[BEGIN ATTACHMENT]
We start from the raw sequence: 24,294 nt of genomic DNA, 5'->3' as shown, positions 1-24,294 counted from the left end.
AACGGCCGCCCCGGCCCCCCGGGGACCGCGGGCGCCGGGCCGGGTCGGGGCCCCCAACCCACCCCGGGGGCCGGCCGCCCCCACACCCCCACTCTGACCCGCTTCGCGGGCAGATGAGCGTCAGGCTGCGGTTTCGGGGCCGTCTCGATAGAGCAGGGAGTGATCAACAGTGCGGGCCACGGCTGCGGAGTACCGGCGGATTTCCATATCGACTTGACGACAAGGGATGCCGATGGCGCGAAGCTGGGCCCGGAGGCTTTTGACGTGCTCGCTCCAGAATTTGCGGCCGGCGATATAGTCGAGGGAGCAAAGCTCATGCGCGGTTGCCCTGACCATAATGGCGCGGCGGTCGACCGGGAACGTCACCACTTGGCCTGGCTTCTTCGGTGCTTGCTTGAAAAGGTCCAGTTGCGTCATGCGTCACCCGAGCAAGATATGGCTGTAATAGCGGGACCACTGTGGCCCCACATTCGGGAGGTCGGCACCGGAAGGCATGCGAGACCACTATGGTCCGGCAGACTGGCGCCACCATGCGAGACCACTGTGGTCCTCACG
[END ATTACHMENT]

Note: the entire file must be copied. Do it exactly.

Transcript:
We start from the raw sequence: 24,294 nt of genomic DNA, 5'->3' as shown, positions 1-24,294 counted from the left end.
AACGGCCGCCCCGGCCCCCCGGGGACCGCGGGCGCCGGGCCGGGTCGGGGCCCCCAACCCACCCCGGGGGCCGGCCGCCCCCACACCCCCACTCTGACCCGCTTCGCGGGCAGATGAGCGTCAGGCTGCGGTTTCGGGGCCGTCTCGATAGAGCAGGGAGTGATCAACAGTGCGGGCCACGGCTGCGGAGTACCGGCGGATTTCCATATCGACTTGACGACAAGGGATGCCGATGGCGCGAAGCTGGGCCCGGAGGCTTTTGACGTGCTCGCTCCAGAATTTGCGGCCGGCGATATAGTCGAGGGAGCAAAGCTCATGCGCGGTTGCCCTGACCATAATGGCGCGGCGGTCGACCGGGAACGTCACCACTTGGCCTGGCTTCTTCGGTGCTTGCTTGAAAAGGTCCAGTTGCGTCATGCGTCACCCGAGCAAGATATGGCTGTAATAGCGGGACCACTGTGGCCCCACATTCGGGAGGTCGGCACCGGAAGGCATGCGAGACCACTATGGTCCGGCAGACTGGCGCCACCATGCGAGACCACTGTGGTCCTCACG